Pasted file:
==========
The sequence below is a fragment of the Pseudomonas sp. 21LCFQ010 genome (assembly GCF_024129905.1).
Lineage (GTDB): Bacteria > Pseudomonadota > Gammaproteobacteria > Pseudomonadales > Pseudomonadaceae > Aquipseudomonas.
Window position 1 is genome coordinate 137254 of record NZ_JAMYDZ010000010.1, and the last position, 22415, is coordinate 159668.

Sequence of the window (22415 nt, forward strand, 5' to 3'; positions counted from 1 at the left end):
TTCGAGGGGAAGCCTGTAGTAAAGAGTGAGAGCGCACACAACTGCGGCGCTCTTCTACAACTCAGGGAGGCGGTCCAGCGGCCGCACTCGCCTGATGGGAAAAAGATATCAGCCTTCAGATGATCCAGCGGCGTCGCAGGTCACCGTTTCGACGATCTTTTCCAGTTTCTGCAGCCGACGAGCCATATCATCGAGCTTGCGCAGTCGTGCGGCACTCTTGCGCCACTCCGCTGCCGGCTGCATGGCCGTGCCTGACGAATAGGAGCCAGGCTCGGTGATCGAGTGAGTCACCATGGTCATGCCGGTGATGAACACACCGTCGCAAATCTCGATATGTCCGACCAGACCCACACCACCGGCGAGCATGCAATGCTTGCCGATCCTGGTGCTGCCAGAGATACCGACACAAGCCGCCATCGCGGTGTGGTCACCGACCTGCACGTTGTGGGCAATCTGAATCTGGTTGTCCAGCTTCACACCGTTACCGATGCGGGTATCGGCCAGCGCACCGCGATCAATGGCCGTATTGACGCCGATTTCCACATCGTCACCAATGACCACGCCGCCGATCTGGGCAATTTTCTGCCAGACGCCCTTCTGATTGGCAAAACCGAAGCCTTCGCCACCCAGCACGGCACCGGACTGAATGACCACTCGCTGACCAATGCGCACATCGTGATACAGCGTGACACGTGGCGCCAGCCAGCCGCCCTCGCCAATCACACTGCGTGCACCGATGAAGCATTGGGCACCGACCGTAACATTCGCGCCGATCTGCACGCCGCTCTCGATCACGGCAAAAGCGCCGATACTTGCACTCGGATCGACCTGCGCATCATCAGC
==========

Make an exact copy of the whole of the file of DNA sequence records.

The sequence below is a fragment of the Pseudomonas sp. 21LCFQ010 genome (assembly GCF_024129905.1).
Lineage (GTDB): Bacteria > Pseudomonadota > Gammaproteobacteria > Pseudomonadales > Pseudomonadaceae > Aquipseudomonas.
Window position 1 is genome coordinate 137254 of record NZ_JAMYDZ010000010.1, and the last position, 22415, is coordinate 159668.

Sequence of the window (22415 nt, forward strand, 5' to 3'; positions counted from 1 at the left end):
TTCGAGGGGAAGCCTGTAGTAAAGAGTGAGAGCGCACACAACTGCGGCGCTCTTCTACAACTCAGGGAGGCGGTCCAGCGGCCGCACTCGCCTGATGGGAAAAAGATATCAGCCTTCAGATGATCCAGCGGCGTCGCAGGTCACCGTTTCGACGATCTTTTCCAGTTTCTGCAGCCGACGAGCCATATCATCGAGCTTGCGCAGTCGTGCGGCACTCTTGCGCCACTCCGCTGCCGGCTGCATGGCCGTGCCTGACGAATAGGAGCCAGGCTCGGTGATCGAGTGAGTCACCATGGTCATGCCGGTGATGAACACACCGTCGCAAATCTCGATATGTCCGACCAGACCCACACCACCGGCGAGCATGCAATGCTTGCCGATCCTGGTGCTGCCAGAGATACCGACACAAGCCGCCATCGCGGTGTGGTCACCGACCTGCACGTTGTGGGCAATCTGAATCTGGTTGTCCAGCTTCACACCGTTACCGATGCGGGTATCGGCCAGCGCACCGCGATCAATGGCCGTATTGACGCCGATTTCCACATCGTCACCAATGACCACGCCGCCGATCTGGGCAATTTTCTGCCAGACGCCCTTCTGATTGGCAAAACCGAAGCCTTCGCCACCCAGCACGGCACCGGACTGAATGACCACTCGCTGACCAATGCGCACATCGTGATACAGCGTGACACGTGGCGCCAGCCAGCCGCCCTCGCCAATCACACTGCGTGCACCGATGAAGCATTGGGCACCGACCGTAACATTCGCGCCGATCTGCACGCCGCTCTCGATCACGGCAAAAGCGCCGATACTTGCACTCGGATCGACCTGCGCATCATCAGC